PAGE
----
Molokai Mapping Project

Heather & Jenn at sunset

The past 24 hours have been eventful for the MG&G team consisting of Jenn, Heather, Autumn and Abbey (mentored by Andrea and Maleen). Yesterday evening, the ship began our first transects off the Northern coast of Molokai, HI. The rough weather and poor timing around dinner shifted our plans and we traveled East towards Autumn’s transect first. 

Autumn was looking at submarine terraces, and Heather and Abbey were mapping the submarine canyons. The ship mapped north-south for the best resolution of the terraces, and east-west to look across the canyons in the shelf and slope environments. The data turned out really well, both the multibeam and the CHIRP (Compressed High Intensity Radar Pulse) data look great! With the multibeam maps we can look at the features of the seafloor and the CHIRP can let us look beneath the seafloor to see any sediment deposits. After some data processing, there will be a lot of fantastic analyzations that can happen!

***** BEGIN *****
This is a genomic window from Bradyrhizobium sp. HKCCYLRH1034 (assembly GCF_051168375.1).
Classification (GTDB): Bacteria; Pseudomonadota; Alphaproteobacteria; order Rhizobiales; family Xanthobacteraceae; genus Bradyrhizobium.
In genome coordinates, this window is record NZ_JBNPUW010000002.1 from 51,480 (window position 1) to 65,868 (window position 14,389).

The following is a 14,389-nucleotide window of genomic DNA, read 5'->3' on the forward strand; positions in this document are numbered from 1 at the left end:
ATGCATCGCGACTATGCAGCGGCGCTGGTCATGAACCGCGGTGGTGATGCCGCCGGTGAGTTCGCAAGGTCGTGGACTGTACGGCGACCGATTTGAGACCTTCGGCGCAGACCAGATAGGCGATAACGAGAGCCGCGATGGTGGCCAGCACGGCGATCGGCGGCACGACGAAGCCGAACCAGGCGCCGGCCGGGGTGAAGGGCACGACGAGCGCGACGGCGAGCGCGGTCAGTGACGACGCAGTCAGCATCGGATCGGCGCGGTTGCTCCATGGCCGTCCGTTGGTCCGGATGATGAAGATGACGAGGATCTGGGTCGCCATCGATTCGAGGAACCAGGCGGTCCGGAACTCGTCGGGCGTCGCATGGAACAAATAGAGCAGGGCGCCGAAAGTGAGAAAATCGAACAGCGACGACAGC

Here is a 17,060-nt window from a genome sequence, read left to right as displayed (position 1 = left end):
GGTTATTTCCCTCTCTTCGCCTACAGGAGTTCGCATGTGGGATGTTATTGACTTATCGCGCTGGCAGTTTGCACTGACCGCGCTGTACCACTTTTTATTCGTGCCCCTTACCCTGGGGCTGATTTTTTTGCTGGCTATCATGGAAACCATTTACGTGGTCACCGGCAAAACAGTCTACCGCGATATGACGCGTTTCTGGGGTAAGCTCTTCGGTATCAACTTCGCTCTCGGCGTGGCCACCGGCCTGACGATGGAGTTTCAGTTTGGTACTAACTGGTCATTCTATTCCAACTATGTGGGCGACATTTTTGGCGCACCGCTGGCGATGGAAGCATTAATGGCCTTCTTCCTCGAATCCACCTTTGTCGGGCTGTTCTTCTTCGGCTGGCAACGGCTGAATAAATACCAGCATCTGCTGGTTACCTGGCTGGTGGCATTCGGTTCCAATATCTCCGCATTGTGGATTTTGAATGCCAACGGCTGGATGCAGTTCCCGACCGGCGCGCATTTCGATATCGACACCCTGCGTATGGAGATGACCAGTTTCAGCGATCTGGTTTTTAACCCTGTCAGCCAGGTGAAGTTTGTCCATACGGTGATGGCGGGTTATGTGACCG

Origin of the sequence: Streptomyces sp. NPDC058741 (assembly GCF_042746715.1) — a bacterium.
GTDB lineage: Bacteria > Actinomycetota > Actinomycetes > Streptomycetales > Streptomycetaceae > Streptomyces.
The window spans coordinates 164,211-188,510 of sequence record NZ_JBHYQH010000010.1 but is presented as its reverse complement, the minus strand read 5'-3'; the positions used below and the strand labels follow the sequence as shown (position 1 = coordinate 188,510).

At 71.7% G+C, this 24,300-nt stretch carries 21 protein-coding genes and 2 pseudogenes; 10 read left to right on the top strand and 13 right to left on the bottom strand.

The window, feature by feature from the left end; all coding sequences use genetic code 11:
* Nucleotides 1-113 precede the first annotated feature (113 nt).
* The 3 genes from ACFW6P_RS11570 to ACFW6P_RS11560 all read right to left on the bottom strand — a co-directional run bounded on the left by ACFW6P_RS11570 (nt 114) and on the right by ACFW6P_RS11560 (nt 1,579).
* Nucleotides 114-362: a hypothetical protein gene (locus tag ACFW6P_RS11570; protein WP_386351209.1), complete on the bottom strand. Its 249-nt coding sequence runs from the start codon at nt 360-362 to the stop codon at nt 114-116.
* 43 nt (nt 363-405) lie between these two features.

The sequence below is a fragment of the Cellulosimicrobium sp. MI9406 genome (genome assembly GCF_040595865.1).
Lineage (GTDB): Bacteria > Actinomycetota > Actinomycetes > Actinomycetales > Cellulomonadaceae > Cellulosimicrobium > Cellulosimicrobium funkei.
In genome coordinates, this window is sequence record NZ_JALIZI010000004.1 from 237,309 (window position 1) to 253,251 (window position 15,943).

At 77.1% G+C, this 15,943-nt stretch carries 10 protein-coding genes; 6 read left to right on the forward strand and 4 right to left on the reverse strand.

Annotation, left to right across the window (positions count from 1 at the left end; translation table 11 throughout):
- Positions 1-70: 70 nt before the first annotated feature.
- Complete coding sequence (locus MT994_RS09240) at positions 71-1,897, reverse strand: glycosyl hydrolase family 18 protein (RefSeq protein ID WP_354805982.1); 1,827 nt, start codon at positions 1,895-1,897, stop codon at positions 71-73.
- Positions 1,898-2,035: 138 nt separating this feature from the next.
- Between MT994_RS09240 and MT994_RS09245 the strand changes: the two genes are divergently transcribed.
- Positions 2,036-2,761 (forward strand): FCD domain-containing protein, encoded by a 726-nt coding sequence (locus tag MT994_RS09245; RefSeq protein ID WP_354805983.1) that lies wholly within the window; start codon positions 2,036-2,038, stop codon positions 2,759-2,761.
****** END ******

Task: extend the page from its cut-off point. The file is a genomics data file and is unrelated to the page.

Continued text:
Shipek grab samplers were deployed today. 4 samples were deployed. 3 of these were over two terraces, one shallower and one deeper. It takes a long time for the bucket to come back up so there is a buildup of suspense if there will be sediment at all. It took almost 2 hours for our second one to arrive, and we got…1 tablespoon. It wasn’t as much as we expected, but it’ll do. The MG&G team had a good laugh about it! 

We had much more success at the Ilio Point sediment sampling site—almost a full cup of red-ish, coarse sand to take back to Seattle. Currently, the ship is completing the last transect for Jenn’s project off the coast of Ilio Point. The direction of her transects are parallel to the coastline which means the ship is “in the troughs” rocking back and forth quite a bit. Between watching the wall of screens and chasing rolling water bottles, the final map has kept the team busy! 

We’re looking forward to processing all of our mapped data when we return to Seattle in March.

--Heather, Abbey, Autumn & Jenn